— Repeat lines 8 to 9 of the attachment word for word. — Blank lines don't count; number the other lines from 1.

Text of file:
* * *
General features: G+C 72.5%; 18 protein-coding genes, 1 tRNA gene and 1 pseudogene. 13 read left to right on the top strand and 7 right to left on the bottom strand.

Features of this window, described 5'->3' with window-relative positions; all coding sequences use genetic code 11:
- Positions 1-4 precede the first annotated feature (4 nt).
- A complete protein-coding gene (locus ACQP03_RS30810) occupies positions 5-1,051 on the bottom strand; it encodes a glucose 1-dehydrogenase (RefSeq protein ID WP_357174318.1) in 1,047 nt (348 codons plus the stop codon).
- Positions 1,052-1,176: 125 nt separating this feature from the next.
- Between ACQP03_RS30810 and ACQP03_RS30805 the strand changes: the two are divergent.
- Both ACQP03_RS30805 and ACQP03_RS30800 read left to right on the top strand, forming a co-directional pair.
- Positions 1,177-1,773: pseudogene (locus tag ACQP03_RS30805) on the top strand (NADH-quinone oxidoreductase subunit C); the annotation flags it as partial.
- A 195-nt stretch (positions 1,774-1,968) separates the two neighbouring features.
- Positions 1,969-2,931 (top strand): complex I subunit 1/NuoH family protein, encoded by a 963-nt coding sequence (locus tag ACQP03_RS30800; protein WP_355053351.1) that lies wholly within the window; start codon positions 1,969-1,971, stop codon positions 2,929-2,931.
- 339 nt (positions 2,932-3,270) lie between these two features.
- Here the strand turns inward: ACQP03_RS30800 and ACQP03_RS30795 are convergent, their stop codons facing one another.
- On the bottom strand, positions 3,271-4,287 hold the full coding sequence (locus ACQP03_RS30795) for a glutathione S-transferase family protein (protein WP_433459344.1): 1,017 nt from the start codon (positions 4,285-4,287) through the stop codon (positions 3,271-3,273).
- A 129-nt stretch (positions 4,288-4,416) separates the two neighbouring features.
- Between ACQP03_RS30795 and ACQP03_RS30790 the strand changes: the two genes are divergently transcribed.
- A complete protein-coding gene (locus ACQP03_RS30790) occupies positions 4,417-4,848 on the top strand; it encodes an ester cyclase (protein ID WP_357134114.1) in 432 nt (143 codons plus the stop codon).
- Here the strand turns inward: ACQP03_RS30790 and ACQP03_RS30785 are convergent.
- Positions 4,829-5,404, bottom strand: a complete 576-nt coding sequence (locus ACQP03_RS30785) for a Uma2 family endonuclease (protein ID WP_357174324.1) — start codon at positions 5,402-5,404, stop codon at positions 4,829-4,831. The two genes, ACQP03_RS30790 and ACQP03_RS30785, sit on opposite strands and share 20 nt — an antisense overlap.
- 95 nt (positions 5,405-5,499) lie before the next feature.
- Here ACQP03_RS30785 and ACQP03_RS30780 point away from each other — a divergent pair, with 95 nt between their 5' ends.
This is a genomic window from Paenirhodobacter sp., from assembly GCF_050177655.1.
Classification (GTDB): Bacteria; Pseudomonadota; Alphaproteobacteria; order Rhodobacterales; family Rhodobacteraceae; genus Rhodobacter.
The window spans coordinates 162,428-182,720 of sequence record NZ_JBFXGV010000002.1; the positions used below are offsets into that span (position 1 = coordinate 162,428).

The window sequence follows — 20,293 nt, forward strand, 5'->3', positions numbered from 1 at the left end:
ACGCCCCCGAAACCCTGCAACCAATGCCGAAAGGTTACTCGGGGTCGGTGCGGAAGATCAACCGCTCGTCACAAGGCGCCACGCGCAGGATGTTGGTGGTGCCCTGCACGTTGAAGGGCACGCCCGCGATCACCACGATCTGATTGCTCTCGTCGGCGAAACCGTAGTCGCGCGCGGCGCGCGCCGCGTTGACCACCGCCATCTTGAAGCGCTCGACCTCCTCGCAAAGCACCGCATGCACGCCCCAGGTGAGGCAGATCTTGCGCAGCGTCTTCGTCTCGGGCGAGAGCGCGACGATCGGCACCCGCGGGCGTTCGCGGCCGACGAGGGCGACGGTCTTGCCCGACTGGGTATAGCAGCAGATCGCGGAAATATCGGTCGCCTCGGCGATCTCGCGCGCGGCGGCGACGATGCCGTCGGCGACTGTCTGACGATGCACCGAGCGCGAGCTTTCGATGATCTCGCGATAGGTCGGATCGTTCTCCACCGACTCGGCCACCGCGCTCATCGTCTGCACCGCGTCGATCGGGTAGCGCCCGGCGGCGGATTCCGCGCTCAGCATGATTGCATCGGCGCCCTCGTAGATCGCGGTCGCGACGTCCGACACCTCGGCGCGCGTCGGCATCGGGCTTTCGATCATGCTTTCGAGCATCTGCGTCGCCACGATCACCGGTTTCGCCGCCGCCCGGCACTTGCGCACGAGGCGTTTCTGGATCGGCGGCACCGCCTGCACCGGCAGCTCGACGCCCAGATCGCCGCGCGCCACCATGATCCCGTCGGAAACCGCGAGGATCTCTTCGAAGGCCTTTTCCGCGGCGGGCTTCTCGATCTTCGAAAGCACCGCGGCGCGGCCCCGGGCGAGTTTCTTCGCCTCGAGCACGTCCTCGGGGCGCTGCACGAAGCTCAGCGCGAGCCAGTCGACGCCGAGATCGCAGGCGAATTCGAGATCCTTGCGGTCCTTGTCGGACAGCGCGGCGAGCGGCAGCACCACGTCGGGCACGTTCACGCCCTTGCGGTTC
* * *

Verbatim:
- Positions 1,177-1,773: pseudogene (locus tag ACQP03_RS30805) on the top strand (NADH-quinone oxidoreductase subunit C); the annotation flags it as partial.
- A 195-nt stretch (positions 1,774-1,968) separates the two neighbouring features.